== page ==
Border Alchemies

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© Courtesy of the Artist and Queen's Nails Projects
Border Alchemies

3191 Mission Street
San Francisco, CA 94110
March 17th, 2012 - April 4th, 2012
Opening: March 17th, 2012 8:00 PM - 11:00 PM

video, Light Boxes, objects, sound, installation


Queen’s Nails Projects presents Border Alchemies, Fiamma Montezemolo’s first solo exhibition in San Francisco.  Working on various media (video, light boxes, objects and sound), Montezemolo is presenting Border Alchemies as one large-scale installation.  Using as a departure point the principles of alchemy, the installation seeks to deconstruct racialized iconographies of national identity and exclusion—such as the border fence between the United States and Mexico and traditional territorial world and space mapping—and transforms them into new symbolic compounds that contradict the opposition between national and foreign, self and other. Her artistic practice is informed by an inter-disciplinary and cross-genre approach, with an acute focus on cross-cultural referents.  The trans-disciplinary aspects of Montezemolo’s work are better understood if we take into account her academic background in anthropology and ethnography.  Still working with the same theoretical and methodological models, her art practice never feels academic. Through the language of post-minimalism her work is a reflection on borderlands and border zones, both on specific geopolitical levels, as well as in more introspective and experiential ones.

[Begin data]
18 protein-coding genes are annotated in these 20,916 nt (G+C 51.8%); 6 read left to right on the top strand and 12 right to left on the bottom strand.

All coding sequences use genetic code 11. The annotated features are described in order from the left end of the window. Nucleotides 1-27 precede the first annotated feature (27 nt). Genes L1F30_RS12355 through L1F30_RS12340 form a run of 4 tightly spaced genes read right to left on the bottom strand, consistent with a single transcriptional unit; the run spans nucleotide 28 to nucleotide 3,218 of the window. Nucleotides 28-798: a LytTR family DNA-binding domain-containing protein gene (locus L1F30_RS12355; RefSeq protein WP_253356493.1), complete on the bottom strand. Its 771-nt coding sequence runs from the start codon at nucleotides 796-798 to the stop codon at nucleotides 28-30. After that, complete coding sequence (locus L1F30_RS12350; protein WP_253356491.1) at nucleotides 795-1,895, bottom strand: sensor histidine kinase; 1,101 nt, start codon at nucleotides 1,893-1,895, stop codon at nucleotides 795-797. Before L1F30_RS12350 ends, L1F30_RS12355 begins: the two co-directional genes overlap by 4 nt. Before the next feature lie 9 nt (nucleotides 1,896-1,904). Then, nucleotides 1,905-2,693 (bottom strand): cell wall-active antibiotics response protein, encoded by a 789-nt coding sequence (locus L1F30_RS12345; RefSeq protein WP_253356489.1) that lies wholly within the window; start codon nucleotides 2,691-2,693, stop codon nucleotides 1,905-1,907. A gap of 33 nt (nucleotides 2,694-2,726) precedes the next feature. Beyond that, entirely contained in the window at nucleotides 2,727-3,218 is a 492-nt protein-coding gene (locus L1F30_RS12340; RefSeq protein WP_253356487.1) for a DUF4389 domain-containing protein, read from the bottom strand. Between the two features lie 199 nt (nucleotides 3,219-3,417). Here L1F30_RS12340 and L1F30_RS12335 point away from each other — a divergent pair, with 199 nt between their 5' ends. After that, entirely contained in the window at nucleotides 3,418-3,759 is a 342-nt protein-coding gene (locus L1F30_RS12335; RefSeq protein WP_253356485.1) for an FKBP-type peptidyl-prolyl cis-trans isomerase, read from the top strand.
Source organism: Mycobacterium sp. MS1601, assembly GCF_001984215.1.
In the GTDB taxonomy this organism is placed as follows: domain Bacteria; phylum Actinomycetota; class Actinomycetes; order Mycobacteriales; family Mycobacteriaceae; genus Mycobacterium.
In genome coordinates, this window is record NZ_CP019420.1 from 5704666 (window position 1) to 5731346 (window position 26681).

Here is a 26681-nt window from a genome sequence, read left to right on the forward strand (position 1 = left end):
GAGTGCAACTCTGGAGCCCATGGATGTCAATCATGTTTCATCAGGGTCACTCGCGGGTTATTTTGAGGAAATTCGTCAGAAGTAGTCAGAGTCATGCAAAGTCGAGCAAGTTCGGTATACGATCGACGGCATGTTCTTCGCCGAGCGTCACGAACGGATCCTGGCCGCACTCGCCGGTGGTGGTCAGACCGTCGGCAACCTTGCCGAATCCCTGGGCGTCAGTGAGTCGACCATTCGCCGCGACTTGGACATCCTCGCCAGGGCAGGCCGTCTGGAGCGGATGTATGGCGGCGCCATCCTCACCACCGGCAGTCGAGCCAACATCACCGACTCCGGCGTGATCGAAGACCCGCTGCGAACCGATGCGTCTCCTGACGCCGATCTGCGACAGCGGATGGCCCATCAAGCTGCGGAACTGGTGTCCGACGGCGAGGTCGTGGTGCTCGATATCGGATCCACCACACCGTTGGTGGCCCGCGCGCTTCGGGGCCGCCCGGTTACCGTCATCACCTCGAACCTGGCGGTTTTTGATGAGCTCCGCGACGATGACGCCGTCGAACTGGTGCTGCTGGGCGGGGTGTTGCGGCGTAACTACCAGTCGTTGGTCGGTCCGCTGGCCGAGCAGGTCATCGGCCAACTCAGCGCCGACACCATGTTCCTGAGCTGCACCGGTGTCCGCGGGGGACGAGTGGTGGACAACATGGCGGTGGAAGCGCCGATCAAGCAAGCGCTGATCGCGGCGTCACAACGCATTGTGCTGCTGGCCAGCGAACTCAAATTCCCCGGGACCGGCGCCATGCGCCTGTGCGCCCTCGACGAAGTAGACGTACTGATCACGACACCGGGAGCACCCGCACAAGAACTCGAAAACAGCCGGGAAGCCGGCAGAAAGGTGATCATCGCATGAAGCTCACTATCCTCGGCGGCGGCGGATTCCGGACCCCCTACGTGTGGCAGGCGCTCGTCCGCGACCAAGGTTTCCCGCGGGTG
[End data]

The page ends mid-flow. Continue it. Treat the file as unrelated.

Born in Rome, Fiamma Montezemolo is both a Cultural Anthropologist (Ph.D, University Orientale of Naples) and a visual artist (MFA, SFAI). She is currently teaching at UC Berkeley  (Art Practice) and California College of the Arts (Critical Studies). She is the co-author of “Here is Tijuana” (Blackdog Publishing 2006) with Rene’ Peralta and Heriberto Yepez. She is co-editing with Josh Kun the book “Tijuana dreaming: Life and Art at the Global Border” for Duke Press University (2012). As an established scholar in border and urban studies, she has patiently designed rigorous and long-term ethnographic-artistic interventions at the Tijuana-San Diego border where she has also resided and taught for many years.  Currently she is based in San Francisco, CA.